The Priority Passes are an even better example. There was a relative deficit of people willing to play the Tank and Support roles compared to the Damage player population. That slows matchmaking, degrading the quality and value of the game. Sounds serious, right? But instead of locating and addressing the imbalance's fundamental cause, they just bribed players into playing the disfavored roles.
In his video, Kaplan uses the word “community,” and people use that word a lot on the Web. But, a real community requires a systemic approach. All the sticks and carrots in the world aren't going to fix a hope-based design strategy.
No Need to Moderate What You Can Eliminate
Death Stranding also has Web-powered collaboration. But unlike Overwatch, there is a layer of indirection. Death Stranding's consensus algorithm modulates and attenuates player interaction, so players cannot directly communicate.
That slows the transfer of information, which limits what kinds of collaboration players can do. But, it also limits their ability to be abusive. In fact, players cannot express abuse in Death Stranding. I'm going to say that again because it bears repeating.
Players cannot express abuse in Death Stranding.
That's an amazing constraint! It solves so many problems—and passes the systems thinking test—by simply reducing the bandwidth of information transfer. There's nothing to moderate because there's no abuse. From here, a designer is free to work on building value from the collaboration features. I'm sure Kaplan would be so jealous to find out how much time that left Kojima's team to work on “core” features.
While the bandwidth is limited, the collaboration is not trivial. Because the allocations are emergent, they can sometimes be surprising. For example, a bridge to nowhere with hundreds of thousands of votes. In this case, while the bridge is not linked to an existential objective, the collective has nevertheless deemed it valuable and signaled for its propagation. These kinds of unconventional solutions are a hallmark of constraint-based agents. And in this case, we can be safely delighted by surprises instead of horrified by the harms they unleash.
Death Stranding leans into the collaboration system to enrich it with narrative. From this Polygon review:
Forming a Strand Contract is like favoriting another player. A Strand Contract makes it more likely that you'll see that player's structures and abandoned cargo in your game....
This is a good way to make a connection to your friends, but there's also a benefit to forming strand contracts with people with a ton of Likes, which is an indirect indication that their structures are useful and in good positions. Creating a Strand Contract is to both parties' advantages: They get more Likes, and their stuff — ladders, bridges, and so on — will appear more often in your game.
As your porter grade increases... you'll be able to form more Strand Contracts.
In the narrative, there is a social contract about humans pulling together to face down cataclysmic forces. While the game offers these reciprocal perks (carrot), it does appeal to your self-motivation with a helpfulness score and runs a rough emulation of something like a community.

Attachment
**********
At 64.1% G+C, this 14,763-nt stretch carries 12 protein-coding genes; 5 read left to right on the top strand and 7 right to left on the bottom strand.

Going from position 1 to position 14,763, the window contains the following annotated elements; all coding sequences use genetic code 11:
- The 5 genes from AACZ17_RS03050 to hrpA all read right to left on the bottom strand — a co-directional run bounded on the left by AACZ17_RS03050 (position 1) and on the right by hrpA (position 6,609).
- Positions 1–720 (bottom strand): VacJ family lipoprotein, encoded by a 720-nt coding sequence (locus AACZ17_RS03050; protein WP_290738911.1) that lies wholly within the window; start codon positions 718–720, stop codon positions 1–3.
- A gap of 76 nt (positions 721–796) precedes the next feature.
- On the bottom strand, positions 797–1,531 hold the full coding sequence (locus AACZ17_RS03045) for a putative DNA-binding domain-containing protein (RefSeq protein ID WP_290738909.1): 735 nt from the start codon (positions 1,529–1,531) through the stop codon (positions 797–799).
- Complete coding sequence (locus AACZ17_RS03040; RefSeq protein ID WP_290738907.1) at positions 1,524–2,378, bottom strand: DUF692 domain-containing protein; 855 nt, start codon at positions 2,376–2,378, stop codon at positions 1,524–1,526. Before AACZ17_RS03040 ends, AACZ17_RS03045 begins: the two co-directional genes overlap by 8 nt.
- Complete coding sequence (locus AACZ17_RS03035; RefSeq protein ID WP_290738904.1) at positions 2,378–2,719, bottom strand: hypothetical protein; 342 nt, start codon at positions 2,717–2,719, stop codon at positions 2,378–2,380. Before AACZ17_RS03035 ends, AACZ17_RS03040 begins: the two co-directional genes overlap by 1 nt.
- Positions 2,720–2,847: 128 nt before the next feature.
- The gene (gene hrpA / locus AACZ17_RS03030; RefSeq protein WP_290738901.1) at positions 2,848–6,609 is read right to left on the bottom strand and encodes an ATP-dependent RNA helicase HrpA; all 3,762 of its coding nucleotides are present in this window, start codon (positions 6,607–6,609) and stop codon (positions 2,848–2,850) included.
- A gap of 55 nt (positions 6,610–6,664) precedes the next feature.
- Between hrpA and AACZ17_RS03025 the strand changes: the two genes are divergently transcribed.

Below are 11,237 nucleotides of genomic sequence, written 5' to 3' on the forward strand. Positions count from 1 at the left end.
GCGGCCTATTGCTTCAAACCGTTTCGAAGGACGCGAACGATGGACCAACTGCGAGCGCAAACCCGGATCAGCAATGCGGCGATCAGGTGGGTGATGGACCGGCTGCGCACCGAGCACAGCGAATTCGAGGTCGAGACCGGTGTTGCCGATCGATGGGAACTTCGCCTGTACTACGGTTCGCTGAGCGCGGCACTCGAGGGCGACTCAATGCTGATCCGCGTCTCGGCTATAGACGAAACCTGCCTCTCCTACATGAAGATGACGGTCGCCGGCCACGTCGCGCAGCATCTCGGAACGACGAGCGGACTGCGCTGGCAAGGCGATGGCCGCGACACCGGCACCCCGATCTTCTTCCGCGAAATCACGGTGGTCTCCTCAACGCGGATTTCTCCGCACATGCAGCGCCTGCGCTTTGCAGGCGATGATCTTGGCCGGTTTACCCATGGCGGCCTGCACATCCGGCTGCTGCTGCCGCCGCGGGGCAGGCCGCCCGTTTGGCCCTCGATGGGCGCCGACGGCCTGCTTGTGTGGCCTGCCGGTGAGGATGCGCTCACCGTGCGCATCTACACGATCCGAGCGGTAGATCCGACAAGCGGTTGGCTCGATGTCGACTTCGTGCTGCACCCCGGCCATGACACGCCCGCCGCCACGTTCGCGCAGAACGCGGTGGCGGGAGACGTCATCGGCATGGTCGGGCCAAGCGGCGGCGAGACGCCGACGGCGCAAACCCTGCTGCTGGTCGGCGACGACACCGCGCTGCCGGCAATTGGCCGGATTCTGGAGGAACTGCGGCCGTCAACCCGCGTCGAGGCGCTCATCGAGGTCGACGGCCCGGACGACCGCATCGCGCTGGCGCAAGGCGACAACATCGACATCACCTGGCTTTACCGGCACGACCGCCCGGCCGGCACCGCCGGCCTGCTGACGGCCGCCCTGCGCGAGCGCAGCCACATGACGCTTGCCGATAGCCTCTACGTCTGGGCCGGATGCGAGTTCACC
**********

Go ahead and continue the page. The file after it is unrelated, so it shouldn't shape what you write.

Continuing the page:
Even reviewers who found the game odd noted the potency of the collaboration mechanic. Based on interviews from Hideo Kojima, Director of Death Stranding, this appears to be intentional. His themes hammer on connectedness, interdependency, and avoiding harm. While I admit it's an odd game, it's an amazing feat of distributed collaboration.
Affordances of Abuse
When people discuss toxicity in the general Web, the common wisdom is to do something about anonymity. That's wisdom that is both widespread and persistent. The impulse makes sense. We see a symptom and seek recourse within our power. But it's an individualistic approach that cannot solve a systemic problem.
We can draw on the key principles Crayton identifies when engaging in systemic thinking. > Tech is not neutral, nor is it apolitical. Intention without strategy is chaos. Lack of inclusion is a risk/crisis management issue. Prioritize the most vulnerable.
Technologists have failed us so spectacularly because they do not want to create safe platform contexts. They do not prioritize the most vulnerable. It's a choice. It's also an anti-pattern; instead of an inclusionary affordance, it becomes an affordance that explicitly favors abuse.
Under these conditions, what recourse do the abused have? They reach for ending anonymity because they cannot imagine platforms providing trust contexts. But in so doing, they pit privacy against safety. Those properties are not intrinsically at odds. In fact, they are part of an interlocking whole that facilitates human rights in distributed systems. But when a platform is not aligned with that goal, it creates these affordances of abuse and leaves individuals to pick up the pieces.
If I built a line of toasters that regularly burned people's houses down, I'd share culpability. Kaplan built a platform where people are regularly abused. That's a similar design failure, and he bears culpability. We can restate that:
We bear responsibility for the systems we build.
This case study is a demonstration that we should consider carefully who we prioritize. By default, systems should not allow abuse. Riskier configurations require a trust threshold and, therefore, a context to establish that trust.
DashKite uses this design principle in our product development process. We're starting with our RSS reader because, exactly like Death Stranding, you can't express abuse to others on that platform. And while we're excited about Civic, its more powerful feature set requires a trust context worthy of the task. What does that context look like? That's the right question, and we're working on it!